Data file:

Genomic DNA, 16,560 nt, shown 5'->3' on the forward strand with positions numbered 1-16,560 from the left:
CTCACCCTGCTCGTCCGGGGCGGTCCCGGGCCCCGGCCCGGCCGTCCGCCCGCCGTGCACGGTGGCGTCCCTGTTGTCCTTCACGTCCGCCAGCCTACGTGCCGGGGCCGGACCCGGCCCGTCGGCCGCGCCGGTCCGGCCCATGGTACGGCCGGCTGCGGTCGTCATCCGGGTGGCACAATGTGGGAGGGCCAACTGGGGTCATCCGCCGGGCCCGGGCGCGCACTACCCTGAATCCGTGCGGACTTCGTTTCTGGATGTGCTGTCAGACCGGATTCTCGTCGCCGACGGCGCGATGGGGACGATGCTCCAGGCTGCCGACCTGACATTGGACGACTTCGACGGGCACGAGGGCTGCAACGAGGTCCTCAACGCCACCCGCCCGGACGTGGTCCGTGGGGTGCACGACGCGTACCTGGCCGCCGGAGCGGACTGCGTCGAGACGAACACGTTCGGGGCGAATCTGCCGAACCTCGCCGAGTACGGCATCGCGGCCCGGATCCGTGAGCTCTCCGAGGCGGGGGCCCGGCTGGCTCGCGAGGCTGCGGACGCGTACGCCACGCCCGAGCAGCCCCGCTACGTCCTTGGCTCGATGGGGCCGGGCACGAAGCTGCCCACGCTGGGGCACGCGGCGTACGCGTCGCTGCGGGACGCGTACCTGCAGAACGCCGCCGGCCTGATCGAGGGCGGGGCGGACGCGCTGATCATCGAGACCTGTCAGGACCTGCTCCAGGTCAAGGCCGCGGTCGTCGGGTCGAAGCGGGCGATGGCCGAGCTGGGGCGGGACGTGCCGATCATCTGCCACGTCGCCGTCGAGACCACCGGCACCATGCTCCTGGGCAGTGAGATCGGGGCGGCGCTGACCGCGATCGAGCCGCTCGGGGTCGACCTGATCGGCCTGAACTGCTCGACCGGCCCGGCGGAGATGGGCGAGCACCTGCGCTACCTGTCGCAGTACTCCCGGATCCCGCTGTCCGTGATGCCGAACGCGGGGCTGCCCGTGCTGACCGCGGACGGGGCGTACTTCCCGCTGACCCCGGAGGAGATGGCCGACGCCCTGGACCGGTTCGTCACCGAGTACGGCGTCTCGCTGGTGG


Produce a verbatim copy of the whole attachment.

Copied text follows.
Genomic DNA, 16,560 nt, shown 5'->3' on the forward strand with positions numbered 1-16,560 from the left:
CTCACCCTGCTCGTCCGGGGCGGTCCCGGGCCCCGGCCCGGCCGTCCGCCCGCCGTGCACGGTGGCGTCCCTGTTGTCCTTCACGTCCGCCAGCCTACGTGCCGGGGCCGGACCCGGCCCGTCGGCCGCGCCGGTCCGGCCCATGGTACGGCCGGCTGCGGTCGTCATCCGGGTGGCACAATGTGGGAGGGCCAACTGGGGTCATCCGCCGGGCCCGGGCGCGCACTACCCTGAATCCGTGCGGACTTCGTTTCTGGATGTGCTGTCAGACCGGATTCTCGTCGCCGACGGCGCGATGGGGACGATGCTCCAGGCTGCCGACCTGACATTGGACGACTTCGACGGGCACGAGGGCTGCAACGAGGTCCTCAACGCCACCCGCCCGGACGTGGTCCGTGGGGTGCACGACGCGTACCTGGCCGCCGGAGCGGACTGCGTCGAGACGAACACGTTCGGGGCGAATCTGCCGAACCTCGCCGAGTACGGCATCGCGGCCCGGATCCGTGAGCTCTCCGAGGCGGGGGCCCGGCTGGCTCGCGAGGCTGCGGACGCGTACGCCACGCCCGAGCAGCCCCGCTACGTCCTTGGCTCGATGGGGCCGGGCACGAAGCTGCCCACGCTGGGGCACGCGGCGTACGCGTCGCTGCGGGACGCGTACCTGCAGAACGCCGCCGGCCTGATCGAGGGCGGGGCGGACGCGCTGATCATCGAGACCTGTCAGGACCTGCTCCAGGTCAAGGCCGCGGTCGTCGGGTCGAAGCGGGCGATGGCCGAGCTGGGGCGGGACGTGCCGATCATCTGCCACGTCGCCGTCGAGACCACCGGCACCATGCTCCTGGGCAGTGAGATCGGGGCGGCGCTGACCGCGATCGAGCCGCTCGGGGTCGACCTGATCGGCCTGAACTGCTCGACCGGCCCGGCGGAGATGGGCGAGCACCTGCGCTACCTGTCGCAGTACTCCCGGATCCCGCTGTCCGTGATGCCGAACGCGGGGCTGCCCGTGCTGACCGCGGACGGGGCGTACTTCCCGCTGACCCCGGAGGAGATGGCCGACGCCCTGGACCGGTTCGTCACCGAGTACGGCGTCTCGCTGGTGG